In the fog of waitlists, rejections, massively large traffic tickets, incomplete applications and 4% downsizing that has dominated the last few weeks of my life, the one shining beacon of hope that has kept me sane is a home-turned-college administrative building on Old English Road that backs up to the edge of campus: the Student Development & Counseling Center, a.k.a. The AC Center for Seniors Who Can't Write a Resume Good and Want to Learn How to Do Other Stuff Good Too.
For the past month or so, I have been in almost constant contact with David K. at the SDCC, trying to form a plan to up my chances of getting into a graduate program off the waitlist and changing my resume to fit a job application instead of a school application. It didn't hit me that my post-graduation plan has actually changed, however, until I opened a short email last week:
Jenn: Are you considering applying to Siemens/Bayer? If so, you need to change your objective line. Other than that, looks great.-DK
Up until March 10, my objective had been Admission to a Direct-Entry Master's program for Nursing. Plain and simple, clear-cut and straightforward. I hadn't put much thought into it because, well, what else is there to say when you're building a resume catered to an admissions board for a direct-entry master's program for nursing? That was my step one; there could be no other objective for me until I was ready to move to step two aprroximately 24-36 months later. But in my current situation, I could very well still be waiting for step one, or I could already be on step three or four. For all I know, I could still be staring blankly at a building directory trying to figure out where the %$&! the damn stairway is.
Sometimes, things don't fall into place quite the way we want them to. We can make millions of plans for every hypothetical situation we might find ourselves in, but let's be honest--does the universe ever run smoothly when we need it to the most?
So I'm picking myself up and brushing off the dirt, making my way up to the SDCC, placing my resume in envelopes marked Siemens/Bayer, and re-examining what exactly my objective might be.
My objective is to find somewhere to be at least for next year, but not to spend the rest of my life in a research lab. My objective is to find a way to prove that you don't need a white coat to think like a scientist.
Someone once told me that most of the world's worst problems could easily be solved over a cup of tea. Idealistic? Maybe. But all anyone really wants is for someone to listen. Young or old, rich or poor, each of us has a story to tell--the only problem is that not everyone has a voice to tell it with. Unfortunately, the people in this world who are dealt a bad hand are usually the ones whose voices have been muffled, literally or figuratively.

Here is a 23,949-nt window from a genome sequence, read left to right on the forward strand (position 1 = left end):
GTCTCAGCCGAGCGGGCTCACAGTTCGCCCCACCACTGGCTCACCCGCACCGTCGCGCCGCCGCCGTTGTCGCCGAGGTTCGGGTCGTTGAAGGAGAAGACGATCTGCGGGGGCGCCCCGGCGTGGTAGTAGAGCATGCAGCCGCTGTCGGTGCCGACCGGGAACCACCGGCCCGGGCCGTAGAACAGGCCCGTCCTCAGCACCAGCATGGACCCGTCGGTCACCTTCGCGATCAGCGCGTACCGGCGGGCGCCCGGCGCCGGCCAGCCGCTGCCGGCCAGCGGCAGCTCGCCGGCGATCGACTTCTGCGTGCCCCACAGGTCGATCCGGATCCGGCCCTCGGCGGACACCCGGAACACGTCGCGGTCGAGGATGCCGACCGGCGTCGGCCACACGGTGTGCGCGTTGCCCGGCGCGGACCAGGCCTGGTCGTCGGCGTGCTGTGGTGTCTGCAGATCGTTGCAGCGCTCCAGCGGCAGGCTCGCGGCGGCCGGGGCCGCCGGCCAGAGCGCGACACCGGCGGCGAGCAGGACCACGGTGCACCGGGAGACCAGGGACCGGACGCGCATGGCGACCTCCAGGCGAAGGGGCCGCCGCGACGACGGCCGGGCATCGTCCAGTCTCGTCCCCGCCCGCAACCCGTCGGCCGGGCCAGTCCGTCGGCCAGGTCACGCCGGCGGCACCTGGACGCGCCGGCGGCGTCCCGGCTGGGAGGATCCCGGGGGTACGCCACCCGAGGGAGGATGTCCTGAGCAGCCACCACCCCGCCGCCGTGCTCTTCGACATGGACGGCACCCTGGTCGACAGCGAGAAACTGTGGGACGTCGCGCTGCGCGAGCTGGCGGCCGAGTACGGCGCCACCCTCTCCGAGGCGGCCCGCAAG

My objective is to hear what they are trying to say. To become a better listener than talker, but to be a voice for the voiceless.
I want to design experiments that are run in real life, not in a laboratory. I want to observe people, watch what they do, listen to what they say. I want to ask questions of them, of myself, of society as a whole and I want to analyze every piece of every answer. I want to make educated guesses and apply these guesses to actual situations--then I want to see where things can be improved for a better experimental outcome. At the end of it all, I want to draw solid & sound conclusions that I can share with everyone around me in the hopes that maybe we're making even a tiny percent of a fraction of a positive difference for at least one person.
Nobody's true objectives can ever be shrunk down to adequately fit one or two lines on a resume. These goals we all have are far bigger and more involved than an 8.5x11" piece of paper. All we can put in that space is how we might want to use certain tools to reach what it is we're really aiming for.
On paper, my new objective is simple:
To secure a position within the field of science or human services utilizing a Bachelor's Degree in Biology in an effort to build a long-term career in health sciences.
In reality, though, that's only scratching the surface. It's only my step one.